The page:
Just at the time when this thought was taking form in Goethe's
brain, the same idea was germinating in the mind of another
philosopher, an Englishman of international fame, Dr. Erasmus
Darwin, who, while he lived, enjoyed the widest popularity as a
poet, the rhymed couplets of his Botanic Garden being quoted
everywhere with admiration. And posterity repudiating the verse
which makes the body of the book, yet grants permanent value to
the book itself, because, forsooth, its copious explanatory
foot-notes furnish an outline of the status of almost every
department of science of the time.

But even though he lacked the highest art of the versifier,
Darwin had, beyond peradventure, the imagination of a poet
coupled with profound scientific knowledge; and it was his poetic
insight, correlating organisms seemingly diverse in structure and
imbuing the lowliest flower with a vital personality, which led
him to suspect that there are no lines of demarcation in nature.
"Can it be," he queries, "that one form of organism has developed
from another; that different species are really but modified
descendants of one parent stock?" The alluring thought nestled
in his mind and was nurtured there, and grew in a fixed belief,
which was given fuller expression in his Zoonomia and in the
posthumous Temple of Nature.

Here is his rendering of the idea as versified in the Temple of

"Organic life beneath the shoreless waves
Was born, and nursed in Ocean's pearly caves;
First forms minute, unseen by spheric glass,
Move on the mud, or pierce the watery mass;
These, as successive generations bloom,
New powers acquire and larger limbs assume;
Whence countless groups of vegetation spring,
And breathing realms of fin, and feet, and wing.

"Thus the tall Oak, the giant of the wood,
Which bears Britannia's thunders on the flood;
The Whale, unmeasured monster of the main;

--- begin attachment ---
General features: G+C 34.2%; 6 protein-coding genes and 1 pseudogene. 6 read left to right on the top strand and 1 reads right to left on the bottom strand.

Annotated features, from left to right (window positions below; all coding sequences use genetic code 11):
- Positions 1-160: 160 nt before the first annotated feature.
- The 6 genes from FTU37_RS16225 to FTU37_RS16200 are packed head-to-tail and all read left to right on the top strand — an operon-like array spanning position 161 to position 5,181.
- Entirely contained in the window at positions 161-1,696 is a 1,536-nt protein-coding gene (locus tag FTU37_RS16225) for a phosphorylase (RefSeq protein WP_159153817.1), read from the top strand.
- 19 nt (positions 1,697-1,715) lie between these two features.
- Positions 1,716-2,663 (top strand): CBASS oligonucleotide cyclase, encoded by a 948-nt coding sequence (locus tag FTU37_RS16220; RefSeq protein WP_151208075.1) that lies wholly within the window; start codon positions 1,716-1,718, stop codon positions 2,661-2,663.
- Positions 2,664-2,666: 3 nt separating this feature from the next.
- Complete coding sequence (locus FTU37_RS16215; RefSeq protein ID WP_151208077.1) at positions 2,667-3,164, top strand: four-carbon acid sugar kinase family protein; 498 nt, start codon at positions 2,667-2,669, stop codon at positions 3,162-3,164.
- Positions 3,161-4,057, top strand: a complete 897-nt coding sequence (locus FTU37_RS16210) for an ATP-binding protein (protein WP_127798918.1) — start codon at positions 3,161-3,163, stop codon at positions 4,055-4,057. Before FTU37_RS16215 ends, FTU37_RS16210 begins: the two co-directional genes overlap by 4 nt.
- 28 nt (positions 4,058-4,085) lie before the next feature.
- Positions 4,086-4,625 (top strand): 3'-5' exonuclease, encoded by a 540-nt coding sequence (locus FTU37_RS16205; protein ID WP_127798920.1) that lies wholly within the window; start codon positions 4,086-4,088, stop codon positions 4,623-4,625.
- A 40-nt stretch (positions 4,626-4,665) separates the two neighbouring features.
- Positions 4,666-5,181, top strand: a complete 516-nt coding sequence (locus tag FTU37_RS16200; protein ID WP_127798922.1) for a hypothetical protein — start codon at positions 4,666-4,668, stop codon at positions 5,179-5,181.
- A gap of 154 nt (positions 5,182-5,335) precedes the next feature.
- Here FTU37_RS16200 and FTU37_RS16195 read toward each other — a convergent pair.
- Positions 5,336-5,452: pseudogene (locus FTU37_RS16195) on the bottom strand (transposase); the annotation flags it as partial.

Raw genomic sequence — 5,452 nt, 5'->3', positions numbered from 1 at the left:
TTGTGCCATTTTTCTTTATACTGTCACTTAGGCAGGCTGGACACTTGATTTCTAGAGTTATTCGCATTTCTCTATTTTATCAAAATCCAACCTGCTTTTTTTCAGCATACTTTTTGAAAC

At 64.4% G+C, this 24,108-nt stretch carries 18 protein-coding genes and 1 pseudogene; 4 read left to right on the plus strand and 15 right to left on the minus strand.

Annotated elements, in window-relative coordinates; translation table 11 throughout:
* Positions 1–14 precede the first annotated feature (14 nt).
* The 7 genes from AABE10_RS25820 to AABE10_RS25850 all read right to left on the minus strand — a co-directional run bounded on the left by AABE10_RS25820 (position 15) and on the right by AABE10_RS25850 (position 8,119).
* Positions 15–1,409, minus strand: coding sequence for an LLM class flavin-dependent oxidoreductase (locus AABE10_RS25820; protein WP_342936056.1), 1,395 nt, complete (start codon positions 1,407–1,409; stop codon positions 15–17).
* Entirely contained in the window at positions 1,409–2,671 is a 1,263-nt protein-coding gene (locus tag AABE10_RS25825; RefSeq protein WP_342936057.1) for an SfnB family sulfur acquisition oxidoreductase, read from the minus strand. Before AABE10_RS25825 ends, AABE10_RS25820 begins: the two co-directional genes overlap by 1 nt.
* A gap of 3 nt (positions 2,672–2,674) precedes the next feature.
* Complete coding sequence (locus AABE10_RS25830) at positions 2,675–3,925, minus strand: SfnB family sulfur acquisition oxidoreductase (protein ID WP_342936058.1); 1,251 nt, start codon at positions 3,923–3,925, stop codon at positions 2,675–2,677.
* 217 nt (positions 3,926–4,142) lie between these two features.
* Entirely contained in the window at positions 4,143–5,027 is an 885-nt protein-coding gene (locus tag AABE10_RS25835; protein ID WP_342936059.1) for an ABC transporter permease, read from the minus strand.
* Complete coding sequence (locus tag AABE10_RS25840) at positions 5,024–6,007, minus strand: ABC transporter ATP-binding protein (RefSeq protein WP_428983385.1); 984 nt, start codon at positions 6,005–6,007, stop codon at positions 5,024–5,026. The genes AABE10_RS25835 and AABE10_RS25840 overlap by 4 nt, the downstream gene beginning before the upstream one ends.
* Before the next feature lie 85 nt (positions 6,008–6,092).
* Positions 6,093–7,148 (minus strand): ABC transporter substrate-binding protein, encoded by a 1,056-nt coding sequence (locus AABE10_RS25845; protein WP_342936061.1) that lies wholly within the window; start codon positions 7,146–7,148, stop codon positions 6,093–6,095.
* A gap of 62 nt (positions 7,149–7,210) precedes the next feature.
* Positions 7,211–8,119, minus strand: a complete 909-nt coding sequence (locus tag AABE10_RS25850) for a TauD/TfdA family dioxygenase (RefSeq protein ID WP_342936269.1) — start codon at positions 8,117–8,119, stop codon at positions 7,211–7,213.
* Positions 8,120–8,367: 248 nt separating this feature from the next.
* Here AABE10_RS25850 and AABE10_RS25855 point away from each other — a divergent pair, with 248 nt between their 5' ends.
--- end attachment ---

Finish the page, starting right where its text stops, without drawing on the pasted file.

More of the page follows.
The lordly lion, monarch of the plain;
The eagle, soaring in the realms of air,
Whose eye, undazzled, drinks the solar glare;
Imperious man, who rules the bestial crowd,
Of language, reason, and reflection proud,
With brow erect, who scorns this earthy sod,
And styles himself the image of his God--
Arose from rudiments of form and sense,
An embryon point or microscopic ens!"[2]

Here, clearly enough, is the idea of evolution. But in that day
there was little proof forthcoming of its validity that could
satisfy any one but a poet, and when Erasmus Darwin died, in
1802, the idea of transmutation of species was still but an
unsubstantiated dream.

It was a dream, however, which was not confined to Goethe and
Darwin. Even earlier the idea had come more or less vaguely to
another great dreamer--and worker--of Germany, Immanuel Kant, and
to several great Frenchmen, including De Maillet, Maupertuis,
Robinet, and the famous naturalist Buffon--a man who had the
imagination of a poet, though his message was couched in most
artistic prose. Not long after the middle of the eighteenth
century Buffon had put forward the idea of transmutation of
species, and he reiterated it from time to time from then on till
his death in 1788. But the time was not yet ripe for the idea of
transmutation of species to burst its bonds.